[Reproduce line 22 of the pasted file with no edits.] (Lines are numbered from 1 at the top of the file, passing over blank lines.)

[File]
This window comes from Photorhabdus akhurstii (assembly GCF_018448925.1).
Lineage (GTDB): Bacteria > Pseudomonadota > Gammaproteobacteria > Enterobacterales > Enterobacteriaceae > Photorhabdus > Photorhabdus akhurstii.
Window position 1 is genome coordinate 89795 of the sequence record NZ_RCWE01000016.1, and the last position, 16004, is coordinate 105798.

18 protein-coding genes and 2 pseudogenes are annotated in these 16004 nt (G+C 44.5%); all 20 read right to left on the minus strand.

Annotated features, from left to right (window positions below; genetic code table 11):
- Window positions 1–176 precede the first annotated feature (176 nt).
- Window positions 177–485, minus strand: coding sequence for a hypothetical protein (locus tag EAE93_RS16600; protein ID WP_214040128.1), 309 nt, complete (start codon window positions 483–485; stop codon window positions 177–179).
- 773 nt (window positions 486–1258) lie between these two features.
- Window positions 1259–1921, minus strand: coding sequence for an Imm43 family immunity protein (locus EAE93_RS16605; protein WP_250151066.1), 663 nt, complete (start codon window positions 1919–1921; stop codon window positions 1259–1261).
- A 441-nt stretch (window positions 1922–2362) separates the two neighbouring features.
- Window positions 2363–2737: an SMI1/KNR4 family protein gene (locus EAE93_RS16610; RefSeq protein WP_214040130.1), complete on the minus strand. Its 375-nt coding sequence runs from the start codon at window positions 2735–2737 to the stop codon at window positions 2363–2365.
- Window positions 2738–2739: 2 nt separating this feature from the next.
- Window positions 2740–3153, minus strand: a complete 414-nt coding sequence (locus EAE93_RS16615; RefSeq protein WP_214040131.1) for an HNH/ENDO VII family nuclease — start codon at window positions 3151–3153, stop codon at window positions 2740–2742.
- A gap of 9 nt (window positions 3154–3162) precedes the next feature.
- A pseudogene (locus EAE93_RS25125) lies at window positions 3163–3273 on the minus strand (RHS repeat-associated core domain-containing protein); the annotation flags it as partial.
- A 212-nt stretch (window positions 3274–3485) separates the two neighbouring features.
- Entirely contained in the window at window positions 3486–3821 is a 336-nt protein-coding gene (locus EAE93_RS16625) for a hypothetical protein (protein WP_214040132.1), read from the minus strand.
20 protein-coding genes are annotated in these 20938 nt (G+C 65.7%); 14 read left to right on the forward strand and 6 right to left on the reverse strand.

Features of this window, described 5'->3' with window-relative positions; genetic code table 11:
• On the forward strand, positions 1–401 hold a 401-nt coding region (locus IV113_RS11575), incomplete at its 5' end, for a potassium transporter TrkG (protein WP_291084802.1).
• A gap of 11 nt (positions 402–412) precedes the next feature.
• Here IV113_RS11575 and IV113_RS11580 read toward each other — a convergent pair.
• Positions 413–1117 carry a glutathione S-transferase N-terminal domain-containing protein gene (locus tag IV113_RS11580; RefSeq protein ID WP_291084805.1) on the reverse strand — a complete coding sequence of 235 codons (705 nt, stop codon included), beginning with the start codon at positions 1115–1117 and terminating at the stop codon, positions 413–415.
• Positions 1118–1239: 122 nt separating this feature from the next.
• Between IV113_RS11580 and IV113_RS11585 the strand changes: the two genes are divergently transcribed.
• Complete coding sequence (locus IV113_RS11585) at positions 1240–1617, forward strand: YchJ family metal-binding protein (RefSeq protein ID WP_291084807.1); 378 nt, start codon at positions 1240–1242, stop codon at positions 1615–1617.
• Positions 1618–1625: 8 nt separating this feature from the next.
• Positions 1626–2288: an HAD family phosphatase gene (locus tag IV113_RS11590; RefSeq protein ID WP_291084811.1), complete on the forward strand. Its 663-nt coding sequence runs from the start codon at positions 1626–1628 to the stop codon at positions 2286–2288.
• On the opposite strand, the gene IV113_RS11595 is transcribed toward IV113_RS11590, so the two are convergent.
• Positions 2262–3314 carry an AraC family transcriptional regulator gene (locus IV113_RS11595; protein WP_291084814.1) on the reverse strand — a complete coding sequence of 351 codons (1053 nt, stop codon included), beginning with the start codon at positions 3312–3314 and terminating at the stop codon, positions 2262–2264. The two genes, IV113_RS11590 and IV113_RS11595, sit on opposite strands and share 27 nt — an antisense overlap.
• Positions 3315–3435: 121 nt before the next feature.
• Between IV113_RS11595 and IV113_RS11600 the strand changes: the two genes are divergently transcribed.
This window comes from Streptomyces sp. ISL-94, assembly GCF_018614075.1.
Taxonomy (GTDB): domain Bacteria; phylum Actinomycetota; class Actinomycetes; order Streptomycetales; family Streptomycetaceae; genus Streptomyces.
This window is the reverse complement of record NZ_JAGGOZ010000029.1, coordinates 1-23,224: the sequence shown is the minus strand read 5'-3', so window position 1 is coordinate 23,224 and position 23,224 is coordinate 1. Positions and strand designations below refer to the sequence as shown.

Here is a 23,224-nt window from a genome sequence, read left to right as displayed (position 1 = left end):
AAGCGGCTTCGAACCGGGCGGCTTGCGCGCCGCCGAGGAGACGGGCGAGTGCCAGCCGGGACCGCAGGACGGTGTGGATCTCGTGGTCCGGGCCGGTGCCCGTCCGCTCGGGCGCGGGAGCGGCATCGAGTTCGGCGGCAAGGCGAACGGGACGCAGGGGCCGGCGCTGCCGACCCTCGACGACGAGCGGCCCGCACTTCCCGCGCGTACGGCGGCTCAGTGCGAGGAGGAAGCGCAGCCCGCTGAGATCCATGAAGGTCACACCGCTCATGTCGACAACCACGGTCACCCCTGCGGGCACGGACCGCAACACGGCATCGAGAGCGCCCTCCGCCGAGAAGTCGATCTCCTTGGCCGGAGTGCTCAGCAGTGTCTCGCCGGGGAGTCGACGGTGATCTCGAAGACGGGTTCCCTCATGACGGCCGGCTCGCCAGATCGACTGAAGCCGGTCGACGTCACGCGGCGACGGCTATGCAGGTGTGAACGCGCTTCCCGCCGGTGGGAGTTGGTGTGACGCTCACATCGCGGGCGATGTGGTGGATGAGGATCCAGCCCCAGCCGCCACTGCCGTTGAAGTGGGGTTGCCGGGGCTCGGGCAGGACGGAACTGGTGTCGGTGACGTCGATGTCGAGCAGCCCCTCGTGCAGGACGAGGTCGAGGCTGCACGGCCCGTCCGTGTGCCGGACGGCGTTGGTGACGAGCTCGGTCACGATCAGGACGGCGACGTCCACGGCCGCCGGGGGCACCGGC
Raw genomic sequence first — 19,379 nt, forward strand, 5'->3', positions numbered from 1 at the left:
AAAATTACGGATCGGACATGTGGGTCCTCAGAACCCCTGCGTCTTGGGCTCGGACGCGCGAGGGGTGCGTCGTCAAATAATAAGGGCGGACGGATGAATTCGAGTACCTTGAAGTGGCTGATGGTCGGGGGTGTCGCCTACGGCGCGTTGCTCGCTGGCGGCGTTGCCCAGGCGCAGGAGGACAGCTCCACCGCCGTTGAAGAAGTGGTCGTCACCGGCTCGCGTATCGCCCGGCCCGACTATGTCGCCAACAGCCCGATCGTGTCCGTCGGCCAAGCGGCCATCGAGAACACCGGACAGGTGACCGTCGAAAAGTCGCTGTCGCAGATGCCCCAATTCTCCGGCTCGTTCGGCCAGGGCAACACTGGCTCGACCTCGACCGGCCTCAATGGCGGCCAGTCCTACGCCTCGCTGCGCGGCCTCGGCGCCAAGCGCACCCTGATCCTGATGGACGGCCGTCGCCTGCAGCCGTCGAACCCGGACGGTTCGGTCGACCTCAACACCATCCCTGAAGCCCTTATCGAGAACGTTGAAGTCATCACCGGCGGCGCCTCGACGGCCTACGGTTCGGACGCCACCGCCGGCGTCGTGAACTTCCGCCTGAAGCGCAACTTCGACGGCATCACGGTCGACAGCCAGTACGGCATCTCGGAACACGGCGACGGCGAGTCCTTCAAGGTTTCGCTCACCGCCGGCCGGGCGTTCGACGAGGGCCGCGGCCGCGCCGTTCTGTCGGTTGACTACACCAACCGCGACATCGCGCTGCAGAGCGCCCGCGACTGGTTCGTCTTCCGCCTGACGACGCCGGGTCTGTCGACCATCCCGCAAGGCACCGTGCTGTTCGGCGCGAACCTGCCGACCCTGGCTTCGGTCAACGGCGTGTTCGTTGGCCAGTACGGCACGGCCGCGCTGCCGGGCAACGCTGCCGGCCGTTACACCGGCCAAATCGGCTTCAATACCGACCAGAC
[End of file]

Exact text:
• Here IV113_RS11575 and IV113_RS11580 read toward each other — a convergent pair.